This Opportunity Keeps Staring at Me
Sometimes something falls on your lap, and it’s hard to ignore. It’s like a puzzle piece right in your face, staring back at you. More and more puzzle pieces fall and curiously fit with the first one. My name is Katherine Webb and joining Julie and the Grieving Together team is one of my can’t-ignore puzzle pieces.
This feels like the beginning of my writing journey, for public eyes at least, and I’d like to give some context for why I’m drawn to contribute to Grieving Together.
My husband, Brad, died July 2014 from metastatic melanoma. He was 45, I was 43. We didn’t have children mostly because I was the sick one. For the duration of our marriage, we dealt with my multiple autoimmune issues that lead to frequent ER visits, hospital stays, procedures, and the odd spattering of major and minor surgeries. My healthy, fit, rock, and compass died before me. How does that make any sense?
Brad’s death triggered my existing health problems and instigated new ones. Grief becomes physical for many of us and I was a shining example of brokenness inside and out. As I approach the three year mark of widowhood, the fog is clearing, I’m getting a loose hold on my precarious health, and my resilience muscle (thank you Sheryl Sandberg) is stronger than many people I know. I used to think that sounded presumptuous–as if I had any idea what others have gone through. I’m not claiming that. I also used to think ‘I am one of the strongest people I know’ was an egotistical thought but it has morphed in my head and heart. It is now the glue that holds the haphazardly placed pieces of me together—those slow crawling shards drawn together in an attempt to form a functioning human again.Through learning to carry my grief, I’ve also been drawn to how others carry it or, more likely in our North American society, how they aren’t allowed to or simply don’t. Somehow, I found motivation to reach out for support that eventually led me to Julie and other like-minded, ridiculously resilient women. Listening to and feeling the passion Julie has for her website–how she wants to grow a forum and recognizable symbol to wear while we ride the waves of grief–fanned the spark already in me. This is what I want to do. My health losses compounded with the mindboggling death of my husband have drawn me here. The days I’m suddenly overwhelmed with how my life looks now, I wear my black Remember wristband or ribbon. Those are days I want a visible symbol acknowledging and respecting my grief and maybe then I can guide others to give themselves permission to do the same.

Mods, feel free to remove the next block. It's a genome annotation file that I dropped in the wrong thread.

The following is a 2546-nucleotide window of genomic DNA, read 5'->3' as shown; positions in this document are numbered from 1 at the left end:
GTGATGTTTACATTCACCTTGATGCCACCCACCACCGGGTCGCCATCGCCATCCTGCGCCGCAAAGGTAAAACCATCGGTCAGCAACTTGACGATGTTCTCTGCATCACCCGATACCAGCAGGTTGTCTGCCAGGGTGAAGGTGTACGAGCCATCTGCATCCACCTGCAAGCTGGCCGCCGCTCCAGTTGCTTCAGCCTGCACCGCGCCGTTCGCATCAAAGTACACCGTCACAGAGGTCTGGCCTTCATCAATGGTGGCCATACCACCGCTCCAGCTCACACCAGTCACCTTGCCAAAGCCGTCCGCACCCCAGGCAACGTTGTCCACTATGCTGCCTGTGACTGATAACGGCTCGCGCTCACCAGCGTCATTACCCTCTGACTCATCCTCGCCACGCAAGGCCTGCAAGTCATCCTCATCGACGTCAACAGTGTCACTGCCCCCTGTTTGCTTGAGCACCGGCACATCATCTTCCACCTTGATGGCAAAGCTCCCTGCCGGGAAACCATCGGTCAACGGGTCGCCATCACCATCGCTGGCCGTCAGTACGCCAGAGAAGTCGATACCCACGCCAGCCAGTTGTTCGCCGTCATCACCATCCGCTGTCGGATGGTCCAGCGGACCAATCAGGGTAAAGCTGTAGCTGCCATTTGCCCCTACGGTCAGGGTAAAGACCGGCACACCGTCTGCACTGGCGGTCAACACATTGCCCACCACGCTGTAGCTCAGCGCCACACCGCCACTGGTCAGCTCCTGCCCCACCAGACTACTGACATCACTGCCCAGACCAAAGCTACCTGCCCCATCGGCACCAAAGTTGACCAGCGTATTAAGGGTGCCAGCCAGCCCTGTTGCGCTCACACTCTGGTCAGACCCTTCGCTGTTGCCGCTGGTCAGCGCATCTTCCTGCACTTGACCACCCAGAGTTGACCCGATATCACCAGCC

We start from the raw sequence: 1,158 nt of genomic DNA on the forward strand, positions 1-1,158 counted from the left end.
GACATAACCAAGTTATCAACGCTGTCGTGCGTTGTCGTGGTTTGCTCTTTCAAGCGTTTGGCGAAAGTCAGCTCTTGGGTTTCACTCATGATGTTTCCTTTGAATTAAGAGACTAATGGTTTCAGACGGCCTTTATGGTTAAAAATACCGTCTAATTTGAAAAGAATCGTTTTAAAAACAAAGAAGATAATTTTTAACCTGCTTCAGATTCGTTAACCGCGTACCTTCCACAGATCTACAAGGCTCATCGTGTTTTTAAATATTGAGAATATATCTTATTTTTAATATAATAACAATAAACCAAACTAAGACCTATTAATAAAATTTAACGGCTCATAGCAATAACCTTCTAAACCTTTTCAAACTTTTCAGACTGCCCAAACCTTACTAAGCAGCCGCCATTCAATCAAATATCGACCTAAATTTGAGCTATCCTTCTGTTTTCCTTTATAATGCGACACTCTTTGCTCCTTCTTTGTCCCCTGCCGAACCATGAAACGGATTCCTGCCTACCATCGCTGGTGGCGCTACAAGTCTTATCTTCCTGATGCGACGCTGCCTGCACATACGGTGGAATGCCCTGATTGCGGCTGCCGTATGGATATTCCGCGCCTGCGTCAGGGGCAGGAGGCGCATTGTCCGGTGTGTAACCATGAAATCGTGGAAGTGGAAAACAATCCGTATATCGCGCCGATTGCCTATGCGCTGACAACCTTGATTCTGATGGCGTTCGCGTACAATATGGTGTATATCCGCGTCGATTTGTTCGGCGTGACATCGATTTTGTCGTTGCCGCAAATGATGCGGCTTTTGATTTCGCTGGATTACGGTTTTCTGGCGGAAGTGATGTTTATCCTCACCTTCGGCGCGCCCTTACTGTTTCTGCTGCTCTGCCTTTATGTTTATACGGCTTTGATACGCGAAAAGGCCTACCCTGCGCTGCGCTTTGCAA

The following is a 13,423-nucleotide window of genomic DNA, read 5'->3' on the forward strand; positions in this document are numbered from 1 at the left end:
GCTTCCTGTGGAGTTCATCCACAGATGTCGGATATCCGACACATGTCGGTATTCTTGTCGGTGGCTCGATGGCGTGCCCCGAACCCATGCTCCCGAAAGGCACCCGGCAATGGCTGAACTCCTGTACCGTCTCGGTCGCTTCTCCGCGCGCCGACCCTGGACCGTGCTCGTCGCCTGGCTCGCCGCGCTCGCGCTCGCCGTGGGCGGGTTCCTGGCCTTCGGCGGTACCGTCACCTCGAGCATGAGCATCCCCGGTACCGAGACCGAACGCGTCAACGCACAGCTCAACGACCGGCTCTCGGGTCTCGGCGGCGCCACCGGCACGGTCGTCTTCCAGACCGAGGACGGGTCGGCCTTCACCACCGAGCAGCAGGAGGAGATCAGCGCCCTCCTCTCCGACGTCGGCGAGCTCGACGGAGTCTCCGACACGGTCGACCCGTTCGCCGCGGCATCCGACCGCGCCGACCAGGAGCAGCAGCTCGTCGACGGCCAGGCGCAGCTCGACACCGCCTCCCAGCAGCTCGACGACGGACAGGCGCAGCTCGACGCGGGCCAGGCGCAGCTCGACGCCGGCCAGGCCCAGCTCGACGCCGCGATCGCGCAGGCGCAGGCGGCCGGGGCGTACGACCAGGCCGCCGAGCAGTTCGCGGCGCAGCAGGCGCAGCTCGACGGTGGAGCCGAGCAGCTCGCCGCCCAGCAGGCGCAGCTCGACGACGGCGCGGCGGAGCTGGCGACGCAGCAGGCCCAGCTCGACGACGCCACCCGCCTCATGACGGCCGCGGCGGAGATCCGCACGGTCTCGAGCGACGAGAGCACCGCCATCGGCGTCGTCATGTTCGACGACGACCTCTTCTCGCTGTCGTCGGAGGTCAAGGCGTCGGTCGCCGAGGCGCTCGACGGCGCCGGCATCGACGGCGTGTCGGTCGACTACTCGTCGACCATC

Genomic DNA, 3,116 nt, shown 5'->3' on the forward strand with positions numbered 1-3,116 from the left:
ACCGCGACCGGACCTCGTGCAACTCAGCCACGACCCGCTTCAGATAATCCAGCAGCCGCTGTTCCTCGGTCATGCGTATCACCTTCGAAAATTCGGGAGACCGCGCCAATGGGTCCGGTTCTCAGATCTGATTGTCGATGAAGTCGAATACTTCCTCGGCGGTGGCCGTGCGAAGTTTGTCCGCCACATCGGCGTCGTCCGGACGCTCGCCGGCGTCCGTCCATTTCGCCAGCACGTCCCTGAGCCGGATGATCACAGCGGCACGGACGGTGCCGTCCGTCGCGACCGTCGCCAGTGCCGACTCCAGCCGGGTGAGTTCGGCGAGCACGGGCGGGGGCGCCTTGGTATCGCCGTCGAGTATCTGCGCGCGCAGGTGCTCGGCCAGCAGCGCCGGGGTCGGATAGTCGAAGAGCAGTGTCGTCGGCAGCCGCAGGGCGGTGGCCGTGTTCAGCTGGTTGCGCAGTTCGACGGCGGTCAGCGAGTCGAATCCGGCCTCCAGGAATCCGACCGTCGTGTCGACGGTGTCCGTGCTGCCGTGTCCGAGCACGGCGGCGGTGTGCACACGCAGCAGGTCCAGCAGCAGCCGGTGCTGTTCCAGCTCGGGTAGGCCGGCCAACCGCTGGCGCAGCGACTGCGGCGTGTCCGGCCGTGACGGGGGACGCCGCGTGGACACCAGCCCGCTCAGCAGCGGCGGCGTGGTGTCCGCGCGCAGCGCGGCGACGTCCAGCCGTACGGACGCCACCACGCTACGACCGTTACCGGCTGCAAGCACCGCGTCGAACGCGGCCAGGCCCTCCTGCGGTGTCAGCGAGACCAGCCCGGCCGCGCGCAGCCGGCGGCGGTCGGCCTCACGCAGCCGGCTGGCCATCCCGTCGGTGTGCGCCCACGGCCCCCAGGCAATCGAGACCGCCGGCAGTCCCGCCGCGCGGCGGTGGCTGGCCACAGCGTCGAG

Take time–Acknowledge your loss–Grieve together